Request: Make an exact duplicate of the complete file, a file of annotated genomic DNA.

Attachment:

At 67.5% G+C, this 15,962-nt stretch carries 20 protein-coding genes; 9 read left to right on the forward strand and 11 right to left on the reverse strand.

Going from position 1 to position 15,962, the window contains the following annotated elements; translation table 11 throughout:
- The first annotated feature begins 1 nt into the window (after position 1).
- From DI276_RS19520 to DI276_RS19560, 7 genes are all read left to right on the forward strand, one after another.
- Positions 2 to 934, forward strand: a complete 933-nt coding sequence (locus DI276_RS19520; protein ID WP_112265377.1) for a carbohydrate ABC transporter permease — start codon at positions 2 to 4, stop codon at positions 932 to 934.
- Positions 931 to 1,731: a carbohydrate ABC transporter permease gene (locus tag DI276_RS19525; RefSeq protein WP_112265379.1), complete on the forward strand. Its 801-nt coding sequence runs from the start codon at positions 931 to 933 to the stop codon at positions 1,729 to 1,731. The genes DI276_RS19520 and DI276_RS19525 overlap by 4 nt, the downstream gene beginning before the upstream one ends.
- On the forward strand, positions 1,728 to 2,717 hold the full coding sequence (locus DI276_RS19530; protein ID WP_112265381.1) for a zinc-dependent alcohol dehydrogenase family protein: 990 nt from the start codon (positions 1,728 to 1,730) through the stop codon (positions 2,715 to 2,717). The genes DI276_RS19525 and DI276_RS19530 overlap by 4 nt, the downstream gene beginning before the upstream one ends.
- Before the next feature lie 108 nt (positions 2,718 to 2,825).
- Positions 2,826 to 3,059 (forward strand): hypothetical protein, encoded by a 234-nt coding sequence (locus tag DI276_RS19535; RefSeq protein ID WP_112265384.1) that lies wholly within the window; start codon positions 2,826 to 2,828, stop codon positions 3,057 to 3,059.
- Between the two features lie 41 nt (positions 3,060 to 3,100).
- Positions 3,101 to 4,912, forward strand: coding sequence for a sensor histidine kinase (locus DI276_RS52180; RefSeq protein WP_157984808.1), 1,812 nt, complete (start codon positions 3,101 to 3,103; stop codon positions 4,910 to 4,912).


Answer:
At 67.5% G+C, this 15,962-nt stretch carries 20 protein-coding genes; 9 read left to right on the forward strand and 11 right to left on the reverse strand.

Going from position 1 to position 15,962, the window contains the following annotated elements; translation table 11 throughout:
- The first annotated feature begins 1 nt into the window (after position 1).
- From DI276_RS19520 to DI276_RS19560, 7 genes are all read left to right on the forward strand, one after another.
- Positions 2 to 934, forward strand: a complete 933-nt coding sequence (locus DI276_RS19520; protein ID WP_112265377.1) for a carbohydrate ABC transporter permease — start codon at positions 2 to 4, stop codon at positions 932 to 934.
- Positions 931 to 1,731: a carbohydrate ABC transporter permease gene (locus tag DI276_RS19525; RefSeq protein WP_112265379.1), complete on the forward strand. Its 801-nt coding sequence runs from the start codon at positions 931 to 933 to the stop codon at positions 1,729 to 1,731. The genes DI276_RS19520 and DI276_RS19525 overlap by 4 nt, the downstream gene beginning before the upstream one ends.
- On the forward strand, positions 1,728 to 2,717 hold the full coding sequence (locus DI276_RS19530; protein ID WP_112265381.1) for a zinc-dependent alcohol dehydrogenase family protein: 990 nt from the start codon (positions 1,728 to 1,730) through the stop codon (positions 2,715 to 2,717). The genes DI276_RS19525 and DI276_RS19530 overlap by 4 nt, the downstream gene beginning before the upstream one ends.
- Before the next feature lie 108 nt (positions 2,718 to 2,825).
- Positions 2,826 to 3,059 (forward strand): hypothetical protein, encoded by a 234-nt coding sequence (locus tag DI276_RS19535; RefSeq protein ID WP_112265384.1) that lies wholly within the window; start codon positions 2,826 to 2,828, stop codon positions 3,057 to 3,059.
- Between the two features lie 41 nt (positions 3,060 to 3,100).
- Positions 3,101 to 4,912, forward strand: coding sequence for a sensor histidine kinase (locus DI276_RS52180; RefSeq protein WP_157984808.1), 1,812 nt, complete (start codon positions 3,101 to 3,103; stop codon positions 4,910 to 4,912).